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Israel Plans to Send Cabinet Member to Confer with Nixon After Inauguration

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A Cabinet member, possibly Foreign Minister Abba Eban, will go to the United States in late winter or early spring to meet with President Nixon and members of the new Administration, Government sources said today. They said nothing definite had been decided about the visit except that Israel’s views should be presented authoritatively and at the highest level to try to forestall any new Middle East policy decision by the U.S. before Israel has presented its case.

Prime Minister Levi Eshkol had planned to meet the new President next April. However, the Cabinet believes that an earlier meeting is required. Contacts are expected to be initiated with the White House and the State Department soon after Jan. 20 when the Nixon Administration takes office. If a date can be set, a Cabinet member may go to Washington in February or March, the sources said.

Mr. Eban assured worried members of the Knesset (Parliament) yesterday that the U.S. was not likely to alter its basic policy of support for Israel now or when the Nixon Administration takes office. He said, however, that it was too early to guess the details of Mr. Nixon’s Middle East policy, adding, “In the meantime we are maintaining as close contact as possible with the new Administration.”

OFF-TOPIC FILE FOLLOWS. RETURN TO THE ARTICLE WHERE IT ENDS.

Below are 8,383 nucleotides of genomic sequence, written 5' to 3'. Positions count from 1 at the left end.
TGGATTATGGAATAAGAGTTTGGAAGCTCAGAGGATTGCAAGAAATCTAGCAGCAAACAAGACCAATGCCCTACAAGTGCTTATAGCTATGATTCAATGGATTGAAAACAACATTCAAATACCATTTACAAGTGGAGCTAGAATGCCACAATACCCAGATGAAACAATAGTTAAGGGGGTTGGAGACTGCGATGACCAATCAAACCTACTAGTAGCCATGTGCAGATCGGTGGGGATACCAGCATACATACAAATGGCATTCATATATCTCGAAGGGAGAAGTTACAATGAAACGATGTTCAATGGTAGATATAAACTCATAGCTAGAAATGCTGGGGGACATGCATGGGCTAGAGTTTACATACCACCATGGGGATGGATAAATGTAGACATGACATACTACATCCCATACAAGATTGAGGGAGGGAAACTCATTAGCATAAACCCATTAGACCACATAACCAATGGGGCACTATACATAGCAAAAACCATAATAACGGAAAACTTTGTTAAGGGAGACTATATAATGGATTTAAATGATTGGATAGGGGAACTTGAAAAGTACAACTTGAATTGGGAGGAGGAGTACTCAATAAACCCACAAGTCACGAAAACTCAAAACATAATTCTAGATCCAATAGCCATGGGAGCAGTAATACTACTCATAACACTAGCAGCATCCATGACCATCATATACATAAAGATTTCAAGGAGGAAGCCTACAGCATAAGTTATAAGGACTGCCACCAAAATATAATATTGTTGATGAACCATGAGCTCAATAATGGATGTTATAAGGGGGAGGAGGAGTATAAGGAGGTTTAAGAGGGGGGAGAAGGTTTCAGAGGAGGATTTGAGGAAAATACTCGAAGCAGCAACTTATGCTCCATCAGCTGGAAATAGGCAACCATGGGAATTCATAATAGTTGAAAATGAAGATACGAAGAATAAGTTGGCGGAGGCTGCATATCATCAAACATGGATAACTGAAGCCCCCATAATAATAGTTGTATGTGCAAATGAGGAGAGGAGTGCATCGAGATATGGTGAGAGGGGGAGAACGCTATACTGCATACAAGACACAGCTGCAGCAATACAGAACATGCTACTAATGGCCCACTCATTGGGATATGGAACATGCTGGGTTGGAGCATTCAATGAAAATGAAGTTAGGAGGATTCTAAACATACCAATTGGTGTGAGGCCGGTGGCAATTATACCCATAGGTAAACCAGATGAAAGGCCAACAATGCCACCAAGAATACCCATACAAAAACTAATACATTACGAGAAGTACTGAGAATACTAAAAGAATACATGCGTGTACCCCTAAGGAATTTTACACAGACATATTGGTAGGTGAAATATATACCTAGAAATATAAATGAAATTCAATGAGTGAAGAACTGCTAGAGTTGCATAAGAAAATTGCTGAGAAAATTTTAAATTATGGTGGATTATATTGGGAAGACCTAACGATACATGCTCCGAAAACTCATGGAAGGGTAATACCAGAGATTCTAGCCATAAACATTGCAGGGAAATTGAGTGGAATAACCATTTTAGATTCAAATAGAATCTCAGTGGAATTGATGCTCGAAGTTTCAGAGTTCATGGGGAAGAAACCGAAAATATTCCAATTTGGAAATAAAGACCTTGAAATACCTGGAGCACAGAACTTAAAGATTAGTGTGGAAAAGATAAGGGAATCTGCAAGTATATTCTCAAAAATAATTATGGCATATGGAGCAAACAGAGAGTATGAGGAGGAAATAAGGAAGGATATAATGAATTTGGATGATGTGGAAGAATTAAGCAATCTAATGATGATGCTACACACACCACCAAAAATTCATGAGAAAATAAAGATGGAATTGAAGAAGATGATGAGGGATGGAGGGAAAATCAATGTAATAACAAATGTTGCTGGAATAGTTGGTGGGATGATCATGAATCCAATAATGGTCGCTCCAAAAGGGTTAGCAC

Mr. Eban spoke in reply to questions by Avraham Verdiger of the Poalei Agudat Israel faction and Daniel Levi of the National Religious Party. They and other MKs expressed concern over the remarks of former Gov. William W. Scranton who toured the Middle East as President-elect Nixon’s personal fact-finding envoy. Mr. Scranton said the U.S. should pursue a “more even-handed” policy in the Middle East and demonstrate its interest in the welfare of all nations of the region, not just one. Mr. Eban said that Gov. Scranton’s views were not shared by Mr. Nixon or by President Johnson. He said that Israel accepted the statements made by Mr. Nixon during the Presidential campaign which supported Israel’s stand for a negotiated peace with the Arabs and promised to maintain a margin of military superiority for Israel in order to deter aggression. Mr. Eban said also, “It is our impression that the present Administration has not changed its policies since election day.” He said that President Johnson. President-elect Nixon and British Prime Minister Harold Wilson all support a Middle East peace attained through negotiations between the parties concerned and oppose a solution imposed from outside the region.

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